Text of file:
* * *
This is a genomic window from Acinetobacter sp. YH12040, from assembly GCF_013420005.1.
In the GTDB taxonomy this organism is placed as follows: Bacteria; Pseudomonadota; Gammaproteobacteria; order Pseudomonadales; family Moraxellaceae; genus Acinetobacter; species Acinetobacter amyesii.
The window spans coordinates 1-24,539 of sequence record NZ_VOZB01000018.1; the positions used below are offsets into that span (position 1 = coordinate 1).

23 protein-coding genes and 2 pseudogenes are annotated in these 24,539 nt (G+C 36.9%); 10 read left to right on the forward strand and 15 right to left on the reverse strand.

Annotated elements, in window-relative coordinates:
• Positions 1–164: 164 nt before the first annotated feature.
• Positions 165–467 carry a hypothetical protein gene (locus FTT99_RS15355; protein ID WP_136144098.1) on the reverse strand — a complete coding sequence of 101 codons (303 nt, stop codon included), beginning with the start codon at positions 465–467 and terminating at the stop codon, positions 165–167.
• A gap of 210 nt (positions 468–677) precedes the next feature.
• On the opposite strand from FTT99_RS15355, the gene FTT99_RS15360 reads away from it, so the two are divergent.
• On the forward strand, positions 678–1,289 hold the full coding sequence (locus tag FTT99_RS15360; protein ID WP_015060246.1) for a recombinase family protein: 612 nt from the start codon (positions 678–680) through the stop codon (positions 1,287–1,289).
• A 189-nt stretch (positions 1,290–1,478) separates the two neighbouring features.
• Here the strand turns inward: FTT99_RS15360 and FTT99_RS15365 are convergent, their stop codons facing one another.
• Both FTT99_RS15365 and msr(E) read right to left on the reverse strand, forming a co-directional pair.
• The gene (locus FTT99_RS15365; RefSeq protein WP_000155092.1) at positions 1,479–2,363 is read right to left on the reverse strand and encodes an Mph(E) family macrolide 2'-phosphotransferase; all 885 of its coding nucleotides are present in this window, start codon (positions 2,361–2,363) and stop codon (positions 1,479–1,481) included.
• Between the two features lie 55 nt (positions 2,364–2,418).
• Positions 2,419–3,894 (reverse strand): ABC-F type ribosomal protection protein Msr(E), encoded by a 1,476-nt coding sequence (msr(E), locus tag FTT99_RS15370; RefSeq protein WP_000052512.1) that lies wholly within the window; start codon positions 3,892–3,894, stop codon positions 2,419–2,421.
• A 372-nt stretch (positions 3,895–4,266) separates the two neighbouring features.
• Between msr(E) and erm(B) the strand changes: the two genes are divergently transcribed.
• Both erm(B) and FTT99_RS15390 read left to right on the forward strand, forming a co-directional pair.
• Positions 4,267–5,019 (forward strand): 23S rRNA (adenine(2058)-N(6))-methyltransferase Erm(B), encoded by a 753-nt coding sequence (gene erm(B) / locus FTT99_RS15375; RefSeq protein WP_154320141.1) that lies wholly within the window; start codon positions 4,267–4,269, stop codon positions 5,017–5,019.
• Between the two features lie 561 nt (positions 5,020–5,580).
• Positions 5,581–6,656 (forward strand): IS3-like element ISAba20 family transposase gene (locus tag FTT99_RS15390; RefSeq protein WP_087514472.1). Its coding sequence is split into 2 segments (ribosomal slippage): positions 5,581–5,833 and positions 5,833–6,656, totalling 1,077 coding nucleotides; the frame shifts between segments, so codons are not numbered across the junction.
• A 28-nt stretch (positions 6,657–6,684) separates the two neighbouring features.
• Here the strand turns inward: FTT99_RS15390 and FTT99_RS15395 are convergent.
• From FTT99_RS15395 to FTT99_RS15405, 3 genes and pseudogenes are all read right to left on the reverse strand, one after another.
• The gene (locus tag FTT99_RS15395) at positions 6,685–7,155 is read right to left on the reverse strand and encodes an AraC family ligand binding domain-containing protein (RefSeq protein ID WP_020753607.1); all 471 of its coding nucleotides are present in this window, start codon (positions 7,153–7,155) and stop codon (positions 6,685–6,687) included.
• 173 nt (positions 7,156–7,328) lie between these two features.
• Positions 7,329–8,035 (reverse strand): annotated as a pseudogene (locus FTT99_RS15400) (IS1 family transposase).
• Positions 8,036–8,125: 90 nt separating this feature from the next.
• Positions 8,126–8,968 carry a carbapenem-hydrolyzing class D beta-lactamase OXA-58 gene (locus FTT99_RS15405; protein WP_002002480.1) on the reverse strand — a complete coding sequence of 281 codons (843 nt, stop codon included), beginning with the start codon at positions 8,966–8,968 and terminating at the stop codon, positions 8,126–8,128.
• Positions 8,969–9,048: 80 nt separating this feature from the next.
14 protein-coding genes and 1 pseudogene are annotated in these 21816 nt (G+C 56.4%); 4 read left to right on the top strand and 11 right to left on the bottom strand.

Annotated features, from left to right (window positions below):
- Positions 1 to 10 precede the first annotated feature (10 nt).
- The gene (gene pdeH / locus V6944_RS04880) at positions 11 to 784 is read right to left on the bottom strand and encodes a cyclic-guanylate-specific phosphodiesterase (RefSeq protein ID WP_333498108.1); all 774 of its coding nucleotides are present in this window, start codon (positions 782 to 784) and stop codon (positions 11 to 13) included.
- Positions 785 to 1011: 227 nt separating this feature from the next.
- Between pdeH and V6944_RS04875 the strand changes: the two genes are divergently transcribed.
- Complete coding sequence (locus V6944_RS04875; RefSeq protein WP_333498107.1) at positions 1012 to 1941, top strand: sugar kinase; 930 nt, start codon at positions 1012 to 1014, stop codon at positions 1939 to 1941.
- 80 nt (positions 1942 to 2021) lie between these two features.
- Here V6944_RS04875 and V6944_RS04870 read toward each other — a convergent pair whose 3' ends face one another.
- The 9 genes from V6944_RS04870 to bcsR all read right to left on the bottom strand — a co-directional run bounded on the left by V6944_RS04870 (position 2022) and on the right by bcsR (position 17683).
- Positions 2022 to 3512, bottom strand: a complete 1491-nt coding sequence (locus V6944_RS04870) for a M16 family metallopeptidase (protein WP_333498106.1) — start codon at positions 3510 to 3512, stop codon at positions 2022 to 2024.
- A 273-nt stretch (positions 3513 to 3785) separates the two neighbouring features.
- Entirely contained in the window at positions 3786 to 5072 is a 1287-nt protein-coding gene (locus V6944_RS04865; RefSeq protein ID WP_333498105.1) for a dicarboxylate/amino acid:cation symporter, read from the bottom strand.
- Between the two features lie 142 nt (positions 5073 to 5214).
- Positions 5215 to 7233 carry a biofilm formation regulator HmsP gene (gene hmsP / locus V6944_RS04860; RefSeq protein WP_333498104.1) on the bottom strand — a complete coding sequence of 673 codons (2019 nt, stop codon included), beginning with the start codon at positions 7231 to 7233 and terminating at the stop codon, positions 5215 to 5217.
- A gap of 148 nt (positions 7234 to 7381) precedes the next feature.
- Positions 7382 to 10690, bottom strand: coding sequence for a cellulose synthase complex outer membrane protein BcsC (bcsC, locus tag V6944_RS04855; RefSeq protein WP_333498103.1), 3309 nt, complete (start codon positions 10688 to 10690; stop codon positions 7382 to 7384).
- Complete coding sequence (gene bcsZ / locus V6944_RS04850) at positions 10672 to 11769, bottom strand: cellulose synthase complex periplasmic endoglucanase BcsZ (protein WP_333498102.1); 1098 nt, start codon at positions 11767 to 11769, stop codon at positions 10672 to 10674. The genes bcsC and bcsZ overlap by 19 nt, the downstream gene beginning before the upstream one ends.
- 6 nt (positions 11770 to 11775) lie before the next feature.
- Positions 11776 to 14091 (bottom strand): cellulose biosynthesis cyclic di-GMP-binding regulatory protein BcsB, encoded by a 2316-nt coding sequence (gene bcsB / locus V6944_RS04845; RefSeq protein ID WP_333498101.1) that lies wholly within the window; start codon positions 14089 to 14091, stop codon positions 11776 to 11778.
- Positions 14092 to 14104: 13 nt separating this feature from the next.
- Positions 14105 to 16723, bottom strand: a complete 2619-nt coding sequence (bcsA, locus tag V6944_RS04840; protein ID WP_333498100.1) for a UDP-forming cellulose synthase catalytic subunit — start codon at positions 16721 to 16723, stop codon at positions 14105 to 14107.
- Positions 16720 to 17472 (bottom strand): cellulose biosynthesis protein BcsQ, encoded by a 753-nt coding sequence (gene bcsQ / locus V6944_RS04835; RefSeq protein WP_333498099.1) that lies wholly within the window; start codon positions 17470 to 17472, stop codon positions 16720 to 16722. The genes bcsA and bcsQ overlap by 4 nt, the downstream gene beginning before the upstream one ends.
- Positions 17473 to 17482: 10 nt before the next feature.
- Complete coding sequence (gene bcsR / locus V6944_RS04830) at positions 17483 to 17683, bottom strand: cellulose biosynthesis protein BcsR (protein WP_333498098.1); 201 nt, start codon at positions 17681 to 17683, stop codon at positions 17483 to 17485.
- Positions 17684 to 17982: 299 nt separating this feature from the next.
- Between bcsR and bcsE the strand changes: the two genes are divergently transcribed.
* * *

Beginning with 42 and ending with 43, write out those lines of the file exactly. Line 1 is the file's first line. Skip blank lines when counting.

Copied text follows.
- Positions 2022 to 3512, bottom strand: a complete 1491-nt coding sequence (locus V6944_RS04870) for a M16 family metallopeptidase (protein WP_333498106.1) — start codon at positions 3510 to 3512, stop codon at positions 2022 to 2024.
- A 273-nt stretch (positions 3513 to 3785) separates the two neighbouring features.